Tuesday, October 30, 2018

How To Conquer Cravings


I’ve said it before, and I’m pretty sure I’ll say it again - this being sober malarky is quite the up-and-down journey. A couple of weeks ago I wrote this post about getting over the hump. I was feeling in a very positive state of mind when I wrote it. The sun was shining, I was relaxing in the garden and life was good. 

This week has been a little different. Winter is making itself known, and it’s been grey and rainy. I’m feeling drained from working some busy shifts at my new cafe job, which is my first job for a long time and is taking some getting used to. And I’ve got a cold. All I want to do is curl up in bed with a cup of tea, seasons one and two of Stranger Things, and a great big doobie. Hey, hang on a second, how did that sneak in there?! I thought I was done with all that shit. Turns out, nah.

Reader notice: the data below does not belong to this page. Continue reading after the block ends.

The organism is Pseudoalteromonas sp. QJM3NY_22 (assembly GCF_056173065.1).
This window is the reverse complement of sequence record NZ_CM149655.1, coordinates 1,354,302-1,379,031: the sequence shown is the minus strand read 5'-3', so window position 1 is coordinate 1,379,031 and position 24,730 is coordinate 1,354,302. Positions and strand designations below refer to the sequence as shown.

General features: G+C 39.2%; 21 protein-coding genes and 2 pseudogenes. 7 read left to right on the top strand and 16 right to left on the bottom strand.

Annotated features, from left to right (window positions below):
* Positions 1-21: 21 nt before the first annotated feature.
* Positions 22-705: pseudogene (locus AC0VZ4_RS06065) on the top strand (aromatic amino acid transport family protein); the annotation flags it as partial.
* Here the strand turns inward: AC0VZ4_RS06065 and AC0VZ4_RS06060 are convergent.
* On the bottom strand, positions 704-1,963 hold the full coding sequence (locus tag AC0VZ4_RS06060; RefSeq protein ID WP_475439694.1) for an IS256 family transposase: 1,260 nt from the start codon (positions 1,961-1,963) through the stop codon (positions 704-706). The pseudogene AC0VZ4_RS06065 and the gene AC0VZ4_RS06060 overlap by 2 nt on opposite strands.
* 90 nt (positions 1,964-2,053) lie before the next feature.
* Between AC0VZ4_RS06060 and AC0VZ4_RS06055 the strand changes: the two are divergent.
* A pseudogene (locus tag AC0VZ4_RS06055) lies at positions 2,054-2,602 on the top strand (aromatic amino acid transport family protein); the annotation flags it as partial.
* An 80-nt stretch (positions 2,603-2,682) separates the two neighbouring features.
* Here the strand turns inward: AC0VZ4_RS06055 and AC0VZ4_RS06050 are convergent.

All day yesterday, all I could think about was smoking. Someone sat outside the cafe with their coffee and had a cigarette, and it instantly made me want to smoke. I rode my bike through The Gauntlet (a pathway in the park lined with dudes selling and smoking weed), and  for the first time in ages it was like being kicked in the stomach. When we were at our friends house I saw half a joint in the ashtray, and I wanted it. It was only once I’d distracted my brain with delicious vegan pizza that the thoughts about smoking went away.